Department of Education Stresses Job Skills

Today’s article discusses the link between education policy and the skills needed for a successful career.  As Martha Kanter clearly knows, students are too often allowed to leave school without the necessary emotional, social and practical tools to be effective in the world of work.  The sweeping movement towards educational standards in the United States must include skills and metrics that stretch far beyond test scores and graduation rates – and Kanter’s efforts to link labor and education are a step in the right direction.

 In order to be successful, students need critical thinking skills, an awareness of their gifts and talents, the emotional intelligence to build up a network of supporters and the internal motivation and maturity to make a positive impact both in the classroom and in the workplace.  LifeBound’s Critical and Creative Thinking for Teenagers helps students develop all of these skills through the lens of medicine, nature, entrepreneurship and other core subjects.  Learn more here:

Job Training Is Stressed at Education Dept., State Leaders Are Told

Santa Fe
, N.M.

Martha J. Kanter, the U.S. under secretary of education, told state higher-education leaders gathered here on Wednesday for their annual meeting that she would make improving job training a priority.


She said she wanted to better align federal education and labor programs that often operate in isolation from one another even though they have complementary goals of preparing people for the work force.


“I really want to marry work and education in a more systematic way,” Ms. Kanter said. More than half of the nation’s college students work while they are enrolled, she said, and federal policy does not do enough to make sure they can effectively balance work and study.


Ms. Kanter spoke to the State Higher Education Executive Officers’ meeting on her 15th day in office. In those first few weeks, she said, she had already met three times with officials at the Department of Labor. Today she and Jane Oates, the Labor Department’s assistant secretary for employment and training administration, will appear together before a Senate subcommittee on employment and work-force safety to discuss their priorities for revamping the Workforce Investment Act, which provides money for job training at community colleges and elsewhere.


As an example of the disconnect in the current system, Ms. Kanter cited a federal youth-employment program. She said money was distributed through local Workforce Investment Boards without any emphasis to program recipients that they should continue their education to improve their long-term job prospects.


State officials praised Ms. Kanter’s remarks.


Jack R. Warner, executive director and chief executive of the South Dakota Board of Regents, told Ms. Kanter he was “very pleased to hear” that she planned to push for better coordination and alignment in job-training programs. “I really find a disjunction there,” Mr. Warner said. “Higher education needs to play a stronger role” in such training.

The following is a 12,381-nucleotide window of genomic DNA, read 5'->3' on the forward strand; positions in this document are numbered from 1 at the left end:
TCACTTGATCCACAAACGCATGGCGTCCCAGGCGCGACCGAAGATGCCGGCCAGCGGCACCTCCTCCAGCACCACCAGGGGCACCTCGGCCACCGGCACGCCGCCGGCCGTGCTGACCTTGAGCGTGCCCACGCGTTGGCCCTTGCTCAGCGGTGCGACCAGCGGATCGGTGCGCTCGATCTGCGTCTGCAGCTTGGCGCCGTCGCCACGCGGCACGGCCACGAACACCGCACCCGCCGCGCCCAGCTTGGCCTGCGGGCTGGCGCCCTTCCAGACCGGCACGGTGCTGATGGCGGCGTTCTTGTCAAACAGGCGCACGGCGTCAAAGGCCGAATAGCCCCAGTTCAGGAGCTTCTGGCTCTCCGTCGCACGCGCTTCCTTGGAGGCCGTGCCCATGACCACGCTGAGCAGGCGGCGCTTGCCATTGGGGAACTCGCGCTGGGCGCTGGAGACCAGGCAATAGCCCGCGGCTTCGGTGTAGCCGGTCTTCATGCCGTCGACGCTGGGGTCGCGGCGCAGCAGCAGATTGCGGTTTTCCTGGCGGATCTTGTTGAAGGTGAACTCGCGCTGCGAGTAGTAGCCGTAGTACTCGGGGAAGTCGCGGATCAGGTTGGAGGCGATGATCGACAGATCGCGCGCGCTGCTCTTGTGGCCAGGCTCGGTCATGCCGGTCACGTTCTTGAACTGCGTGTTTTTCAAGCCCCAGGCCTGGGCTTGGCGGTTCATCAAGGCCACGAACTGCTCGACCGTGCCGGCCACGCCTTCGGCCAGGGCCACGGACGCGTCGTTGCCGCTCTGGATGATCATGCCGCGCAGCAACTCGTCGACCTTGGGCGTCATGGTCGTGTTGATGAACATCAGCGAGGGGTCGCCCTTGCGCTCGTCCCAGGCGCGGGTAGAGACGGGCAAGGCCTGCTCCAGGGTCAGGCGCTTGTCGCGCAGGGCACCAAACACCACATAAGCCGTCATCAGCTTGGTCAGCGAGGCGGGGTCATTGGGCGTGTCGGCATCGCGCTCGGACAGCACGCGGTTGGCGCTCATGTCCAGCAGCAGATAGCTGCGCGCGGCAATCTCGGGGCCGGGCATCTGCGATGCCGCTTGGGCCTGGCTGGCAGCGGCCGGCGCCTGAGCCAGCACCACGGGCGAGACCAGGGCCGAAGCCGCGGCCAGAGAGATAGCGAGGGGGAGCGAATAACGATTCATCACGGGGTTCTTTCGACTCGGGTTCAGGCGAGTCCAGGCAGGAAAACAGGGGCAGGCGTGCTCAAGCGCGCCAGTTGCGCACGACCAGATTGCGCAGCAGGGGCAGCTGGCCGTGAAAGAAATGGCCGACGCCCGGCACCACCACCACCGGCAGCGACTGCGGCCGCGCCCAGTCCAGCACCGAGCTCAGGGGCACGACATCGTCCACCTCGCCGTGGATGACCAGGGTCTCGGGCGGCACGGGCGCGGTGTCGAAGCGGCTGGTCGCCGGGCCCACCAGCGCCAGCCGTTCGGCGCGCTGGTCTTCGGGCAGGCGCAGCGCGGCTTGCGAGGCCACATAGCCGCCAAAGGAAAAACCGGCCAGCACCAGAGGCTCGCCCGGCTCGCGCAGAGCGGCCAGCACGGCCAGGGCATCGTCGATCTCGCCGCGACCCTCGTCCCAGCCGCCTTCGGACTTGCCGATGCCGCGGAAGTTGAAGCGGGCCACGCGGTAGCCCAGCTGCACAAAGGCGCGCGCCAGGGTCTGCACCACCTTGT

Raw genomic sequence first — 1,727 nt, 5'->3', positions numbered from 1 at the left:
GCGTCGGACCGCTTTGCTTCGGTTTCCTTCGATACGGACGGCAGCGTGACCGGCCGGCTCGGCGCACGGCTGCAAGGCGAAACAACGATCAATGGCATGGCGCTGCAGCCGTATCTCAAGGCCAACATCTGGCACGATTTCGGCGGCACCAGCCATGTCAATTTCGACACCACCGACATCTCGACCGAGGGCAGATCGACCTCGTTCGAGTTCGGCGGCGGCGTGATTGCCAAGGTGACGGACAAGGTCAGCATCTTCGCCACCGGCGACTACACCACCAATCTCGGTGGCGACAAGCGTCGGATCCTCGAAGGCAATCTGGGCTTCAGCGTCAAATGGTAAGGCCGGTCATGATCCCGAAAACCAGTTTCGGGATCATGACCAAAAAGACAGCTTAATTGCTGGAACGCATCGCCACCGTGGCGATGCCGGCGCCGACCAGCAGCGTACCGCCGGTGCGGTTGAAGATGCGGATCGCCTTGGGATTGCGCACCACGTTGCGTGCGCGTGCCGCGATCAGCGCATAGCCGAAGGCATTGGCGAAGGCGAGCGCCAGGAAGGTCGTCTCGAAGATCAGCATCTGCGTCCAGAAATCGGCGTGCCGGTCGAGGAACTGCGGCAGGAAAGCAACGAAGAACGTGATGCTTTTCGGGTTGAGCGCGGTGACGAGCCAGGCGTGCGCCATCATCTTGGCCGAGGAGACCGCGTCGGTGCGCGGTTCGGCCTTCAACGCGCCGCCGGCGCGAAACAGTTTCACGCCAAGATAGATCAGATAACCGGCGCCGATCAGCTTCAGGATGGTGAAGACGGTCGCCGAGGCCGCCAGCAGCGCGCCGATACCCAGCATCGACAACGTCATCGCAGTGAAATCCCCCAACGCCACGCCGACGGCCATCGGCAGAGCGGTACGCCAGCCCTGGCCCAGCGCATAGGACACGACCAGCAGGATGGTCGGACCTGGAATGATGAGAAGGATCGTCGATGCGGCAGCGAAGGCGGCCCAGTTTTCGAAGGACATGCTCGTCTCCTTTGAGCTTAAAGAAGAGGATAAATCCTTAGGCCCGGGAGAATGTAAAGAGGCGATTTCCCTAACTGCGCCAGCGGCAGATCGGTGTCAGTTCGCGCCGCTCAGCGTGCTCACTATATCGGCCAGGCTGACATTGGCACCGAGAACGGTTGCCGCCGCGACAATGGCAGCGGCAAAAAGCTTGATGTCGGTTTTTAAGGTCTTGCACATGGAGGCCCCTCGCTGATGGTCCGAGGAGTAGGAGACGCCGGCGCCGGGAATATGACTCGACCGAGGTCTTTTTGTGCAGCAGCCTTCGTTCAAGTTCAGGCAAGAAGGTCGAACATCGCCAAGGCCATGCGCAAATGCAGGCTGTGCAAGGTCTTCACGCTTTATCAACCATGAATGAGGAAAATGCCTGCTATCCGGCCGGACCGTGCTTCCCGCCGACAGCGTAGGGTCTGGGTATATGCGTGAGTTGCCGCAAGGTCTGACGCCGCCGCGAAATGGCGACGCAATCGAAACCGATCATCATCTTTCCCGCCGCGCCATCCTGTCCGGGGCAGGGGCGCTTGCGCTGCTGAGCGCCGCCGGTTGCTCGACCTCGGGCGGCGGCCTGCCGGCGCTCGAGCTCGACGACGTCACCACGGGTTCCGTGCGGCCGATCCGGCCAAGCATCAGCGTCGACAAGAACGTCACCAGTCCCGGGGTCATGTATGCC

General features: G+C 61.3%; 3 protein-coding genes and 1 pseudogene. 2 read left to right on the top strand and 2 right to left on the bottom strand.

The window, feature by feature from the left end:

The question of how state and federal governments should help working students came up at a conference session about rethinking student aid. Sandy Baum, senior policy analyst for the College Board, said that one needed public-policy conversation was how to best allocate financial aid to adult students. The central question for many students is not how they are going to be able to pay tuition itself—the focus of much current student-aid policy—but how they can afford to pay basic living expenses while classes and study are preventing them from working as many hours as they could, Ms. Baum said.


Global Competition


On the issue of global competition, Ms. Kanter reiterated the Obama administration’s goal of stepping up American performance so that the United States is atop the world by 2020 in the proportion of residents who hold a degree or certificate. She said her recent conversations at the 2009 World Conference on Higher Education, held by Unesco in Paris last week, had given her ideas for how the United States might improve and made her concerned about how the country could slip behind.


Canada’s experience, she said, showed that an emphasis on helping colleges, students, and others adopt best practices—rather than putting a focus on accountability alone—could foster rapid improvement in student success. Her talks with Chinese officials demonstrated how actively other countries were also seeking to move up, she said.


During a question-and-answer period following her speech, Ms. Kanter fielded a question about whether the federal government should make at least some education beyond high school available to everyone.


Ann E. Daley, executive director of the Washington Higher Education Coordinating Board, asked whether the Obama administration had considered a new financing model for higher education, in which the concept of the government’s providing everyone with a public education through the 12th grade would be extended to at least a 13th year.


Ms. Kanter said the idea was “certainly worth looking at,” although she did not know whether it was something administration officials were specifically considering.

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